The three fortune-hunters had made their way carefully through the stonework tunnels of the sewer system, then the naturally smooth tubes of the sea-caves, trying their best not to splash noisily in the ankle-deep water. Druin’s tattooed charm had either washed off or proven a poor bargain – he made as much noise as his companions. Their progress had been surprisingly swift, and Uriah had had to silence only two troll-kin guardsmen, not even true sea-trolls but half-breeds which gave him little trouble. They paused only long enough for Druin to expertly loot the corpses of any valuables.
Before long, the trio had found themselves in an ovular grotto filled with booty taken from the sea-trolls’ slaves: fine clothing, weapons, jewelry and other possessions stuffed haphazardly into shark-leather chests, made water-tight with kelp sap. The companions had wisely decided that such easy pickings were a good return on investment, and had quickly stuffed the best of the loot into their packs. Selling these goods back in town would provide them with the gold necessary to outfit an assault on the trolls’ actual treasury, which must be deeper in the caves.
Their escape route had led them past the slave-pens.
And that, Druin, realized, had been their mistake: the point from which all the subsequent disaster had predictably issued. It was an unfortunate, but inevitable, consequence of psychology and opportunity. Given his nature, the situation, the timing, all of it, there was no other way events could have transpired. Choosing that route had led, inevitably, to his hiding behind a rock, waiting for a troll slaver to bash in his brains, or eat off his face, or something equally unpleasant.
Following Uriah and Wisefellow past yet another branching corridor, Druin had happened to glance to his right, just in time to see a sea-troll beating a chained group of new slaves into their prison. The brute was a colossal example of its kind, fully nine feet of lank muscle, incongruously beautiful sapphire skin stretched over taut sinew, bony joints, and a wide mouth, stretched even wider in a ferocious grin which revealed a forest of barbed teeth. The object of the troll's attention had been a girl, no more than twelve. The troll was kicking her very thoroughly.
Even now, crouched behind his boulder, Druin gave himself credit for pausing long enough for one woeful glance at Wisefellow's back, retreating into the darkness. Uriah was the pragmatic type, but Wisefellow was as sympathetic as the next man. More practical than Druin, but then, so were most people. Even Druin, when he was thinking dispassionately, would have known that his impulsive thought, seeing the troll abuse the girl, was a bad idea. If he had thought too much about it, Druin would have managed to talk himself out of his resolve. And so, naturally, he had acted as swiftly as possible. Quickly, but with exquisite care, he’d loaded his blowgun, and an eighth of a second later a three inch needle sprouted from the troll's tonsils.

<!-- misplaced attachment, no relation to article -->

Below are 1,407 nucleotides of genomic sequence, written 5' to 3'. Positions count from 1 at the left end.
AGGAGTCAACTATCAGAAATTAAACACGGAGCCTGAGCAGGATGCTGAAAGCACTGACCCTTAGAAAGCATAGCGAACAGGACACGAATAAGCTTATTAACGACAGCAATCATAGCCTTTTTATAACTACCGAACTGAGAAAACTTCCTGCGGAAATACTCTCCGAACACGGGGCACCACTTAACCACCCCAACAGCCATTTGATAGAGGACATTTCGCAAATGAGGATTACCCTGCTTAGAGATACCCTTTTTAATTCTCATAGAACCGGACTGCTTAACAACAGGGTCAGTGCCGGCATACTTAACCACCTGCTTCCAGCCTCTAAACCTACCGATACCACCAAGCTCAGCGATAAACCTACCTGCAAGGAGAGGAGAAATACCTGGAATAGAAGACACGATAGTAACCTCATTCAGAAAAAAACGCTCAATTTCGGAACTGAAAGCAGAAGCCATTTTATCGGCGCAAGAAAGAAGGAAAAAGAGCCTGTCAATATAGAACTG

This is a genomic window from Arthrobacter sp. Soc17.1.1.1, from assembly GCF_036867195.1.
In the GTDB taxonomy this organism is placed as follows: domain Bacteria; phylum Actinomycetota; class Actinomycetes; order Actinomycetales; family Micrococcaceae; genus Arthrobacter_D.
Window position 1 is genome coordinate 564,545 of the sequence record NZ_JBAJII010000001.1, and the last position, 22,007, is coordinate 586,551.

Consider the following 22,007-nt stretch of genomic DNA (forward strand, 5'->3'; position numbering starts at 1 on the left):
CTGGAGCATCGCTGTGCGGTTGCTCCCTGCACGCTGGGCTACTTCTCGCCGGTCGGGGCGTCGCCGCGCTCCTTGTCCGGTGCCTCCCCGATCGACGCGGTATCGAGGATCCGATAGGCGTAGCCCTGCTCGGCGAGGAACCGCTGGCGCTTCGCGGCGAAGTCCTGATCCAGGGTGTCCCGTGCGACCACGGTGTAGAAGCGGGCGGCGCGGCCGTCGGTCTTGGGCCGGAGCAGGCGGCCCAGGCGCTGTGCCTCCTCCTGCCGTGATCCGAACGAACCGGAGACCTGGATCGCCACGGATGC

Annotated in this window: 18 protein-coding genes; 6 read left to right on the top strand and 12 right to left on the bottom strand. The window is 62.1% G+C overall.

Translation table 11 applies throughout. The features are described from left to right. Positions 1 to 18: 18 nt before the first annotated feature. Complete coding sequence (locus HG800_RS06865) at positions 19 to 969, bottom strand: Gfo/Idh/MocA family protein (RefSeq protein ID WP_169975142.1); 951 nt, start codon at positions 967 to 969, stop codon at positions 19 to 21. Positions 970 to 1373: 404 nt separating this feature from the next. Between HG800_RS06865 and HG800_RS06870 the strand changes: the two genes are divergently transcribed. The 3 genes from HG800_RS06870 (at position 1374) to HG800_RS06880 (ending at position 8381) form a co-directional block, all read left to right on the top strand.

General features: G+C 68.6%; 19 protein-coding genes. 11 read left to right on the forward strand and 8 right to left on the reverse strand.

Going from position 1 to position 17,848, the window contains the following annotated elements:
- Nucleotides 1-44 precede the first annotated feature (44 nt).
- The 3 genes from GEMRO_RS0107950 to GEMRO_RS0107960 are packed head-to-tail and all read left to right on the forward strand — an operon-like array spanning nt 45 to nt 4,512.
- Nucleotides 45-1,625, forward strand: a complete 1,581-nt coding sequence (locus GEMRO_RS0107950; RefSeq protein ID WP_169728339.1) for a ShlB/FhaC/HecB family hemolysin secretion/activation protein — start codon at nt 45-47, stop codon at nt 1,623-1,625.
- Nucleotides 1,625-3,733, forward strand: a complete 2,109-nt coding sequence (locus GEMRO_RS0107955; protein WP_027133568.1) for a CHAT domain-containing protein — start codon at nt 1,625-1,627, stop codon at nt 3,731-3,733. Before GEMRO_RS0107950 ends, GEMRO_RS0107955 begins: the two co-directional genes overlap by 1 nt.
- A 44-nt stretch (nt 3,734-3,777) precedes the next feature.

The shriek of the guardsman was soon echoed by the querying howls of its comrades, and then the angry peal of an alarm bell. The slaves themselves simply stared in mute terror as their warden clutched, gurgling, at its throat, and then collapsed at their feet as the poison took hold. It had been a
good blend of venoms, Druin noted to himself, even as he raced into the chamber and knelt by the nearest slave, lockpicks already scrabbling at the clasps which bound her to her companions.
A splash from behind caused him to whirl on his knees, his longest knife already out and held at the ready, but it was Uriah, skidding to a halt on the scummy stones of the central holding area. The stocky warrior had his axe out, and had pushed back the visor on his helmet to reveal a homely face twisted in fury.
"What are you doing?!?" he hissed, somehow managing to convey that he would like to have roared the question, but that he still hoped they might escape detection.
"What does it look like? I'm setting these slaves free."
A wet scrabbling from behind Uriah meant that Wisefellow had joined them. "What is happening?"
"This fool says he's freeing the slaves!"
Druin winced as his second pick snapped in the heavy lock.
"What?" Wisefellow gave Druin a strained grin through his ginger beard. "Druin, come along, quickly! We
free the slaves, at a later time, but I thought we had agreed that today was for reconnaissance...and the trolls are coming!"